In people with mTBI, these improvements in sleep could help improve cognitive function. According to some experts, about 50% of people with mTBI complain of sleep problems. In this study, researchers examined the effect of 30 minutes of early morning blue light exposure therapy for 6 weeks in adults with mTBI. And—surprise, surprise—they found that patients who were “lit” gained an hour in how soon they fell asleep. Better still, they were less sleepy during the day. Patients’ brain processing speeds and efficiency also improved, and their pulvinar nuclei (PN) of the thalamus—which is responsible for visual attention—grew in size. Finally, researchers found evidence of increased strength in neuronal connections and in communications between the PN and the parts of the brain that control alertness and cognition.
Kid-tested, researcher-approved. Kids aged 4 years or older with refractory epilepsy may do well with brivaracetam, a new antiepileptic drug. Since there are limited data on the drug’s use in children, researchers studied brivaractem’s effects in 23 kids (mean age at treatment initiation: 12.5 years; 14 girls) with various forms of epilepsy. The average dose of brivaracetam was 3.9 mg/kg/d, and the mean length of treatment was 8.2 months. Eight of the kids (34.7%) had a 50% or greater decrease in seizure frequency—seven with focal epilepsy and one with Lennox-Gastaut/mixed epilepsy). Side effects included drowsiness, behavioral complaints, and tingling and dizziness. This is good news for children with refractory epilepsy, in whom additional therapeutic options include only surgery, vagus nerve stimulation, and the ketogenic diet.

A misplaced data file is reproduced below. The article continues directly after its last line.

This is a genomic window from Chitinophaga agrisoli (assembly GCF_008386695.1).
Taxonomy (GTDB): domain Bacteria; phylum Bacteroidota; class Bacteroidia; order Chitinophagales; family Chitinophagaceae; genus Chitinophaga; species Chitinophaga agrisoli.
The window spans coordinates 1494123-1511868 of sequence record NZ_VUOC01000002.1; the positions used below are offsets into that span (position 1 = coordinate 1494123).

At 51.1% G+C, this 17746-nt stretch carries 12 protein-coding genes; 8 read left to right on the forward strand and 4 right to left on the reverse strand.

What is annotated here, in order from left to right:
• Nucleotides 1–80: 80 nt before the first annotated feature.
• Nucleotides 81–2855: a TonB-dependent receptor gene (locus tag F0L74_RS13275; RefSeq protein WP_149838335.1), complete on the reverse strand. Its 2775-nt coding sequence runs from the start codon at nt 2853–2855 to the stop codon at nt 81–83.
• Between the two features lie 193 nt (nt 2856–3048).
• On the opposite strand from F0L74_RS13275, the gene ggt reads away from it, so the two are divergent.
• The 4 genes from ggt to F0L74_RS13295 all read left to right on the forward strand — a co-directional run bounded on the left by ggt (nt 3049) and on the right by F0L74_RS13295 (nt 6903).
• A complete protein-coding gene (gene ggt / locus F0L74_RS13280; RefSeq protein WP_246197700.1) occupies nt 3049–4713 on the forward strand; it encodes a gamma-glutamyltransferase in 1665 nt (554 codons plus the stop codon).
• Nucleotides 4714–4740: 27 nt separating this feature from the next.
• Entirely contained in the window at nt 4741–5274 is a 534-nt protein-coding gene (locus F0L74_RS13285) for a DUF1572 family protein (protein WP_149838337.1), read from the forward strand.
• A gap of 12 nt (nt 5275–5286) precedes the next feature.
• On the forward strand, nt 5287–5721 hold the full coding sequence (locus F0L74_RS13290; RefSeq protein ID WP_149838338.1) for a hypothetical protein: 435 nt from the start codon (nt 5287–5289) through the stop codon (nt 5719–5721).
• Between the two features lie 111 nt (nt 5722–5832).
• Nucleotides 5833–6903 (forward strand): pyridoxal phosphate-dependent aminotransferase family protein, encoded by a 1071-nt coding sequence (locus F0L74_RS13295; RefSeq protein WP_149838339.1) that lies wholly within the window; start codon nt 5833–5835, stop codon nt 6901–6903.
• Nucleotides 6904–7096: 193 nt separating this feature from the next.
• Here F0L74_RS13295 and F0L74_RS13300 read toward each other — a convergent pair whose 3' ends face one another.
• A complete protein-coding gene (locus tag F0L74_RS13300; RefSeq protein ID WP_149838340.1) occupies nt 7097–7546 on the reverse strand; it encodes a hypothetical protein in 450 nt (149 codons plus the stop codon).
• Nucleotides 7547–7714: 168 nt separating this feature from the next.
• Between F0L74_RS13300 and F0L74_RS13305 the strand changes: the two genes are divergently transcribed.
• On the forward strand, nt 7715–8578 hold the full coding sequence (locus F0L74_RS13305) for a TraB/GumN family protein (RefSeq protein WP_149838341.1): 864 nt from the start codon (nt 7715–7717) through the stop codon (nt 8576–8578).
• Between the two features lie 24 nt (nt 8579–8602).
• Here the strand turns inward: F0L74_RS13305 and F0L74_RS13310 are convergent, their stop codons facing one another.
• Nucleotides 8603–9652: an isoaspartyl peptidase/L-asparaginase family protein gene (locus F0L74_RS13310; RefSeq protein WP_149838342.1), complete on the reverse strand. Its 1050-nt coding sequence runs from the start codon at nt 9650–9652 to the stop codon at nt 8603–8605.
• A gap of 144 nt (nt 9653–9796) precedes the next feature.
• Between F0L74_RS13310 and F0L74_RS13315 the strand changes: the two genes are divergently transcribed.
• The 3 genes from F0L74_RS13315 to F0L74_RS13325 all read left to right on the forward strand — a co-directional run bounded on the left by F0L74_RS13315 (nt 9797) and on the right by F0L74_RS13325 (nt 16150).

New in Patient Management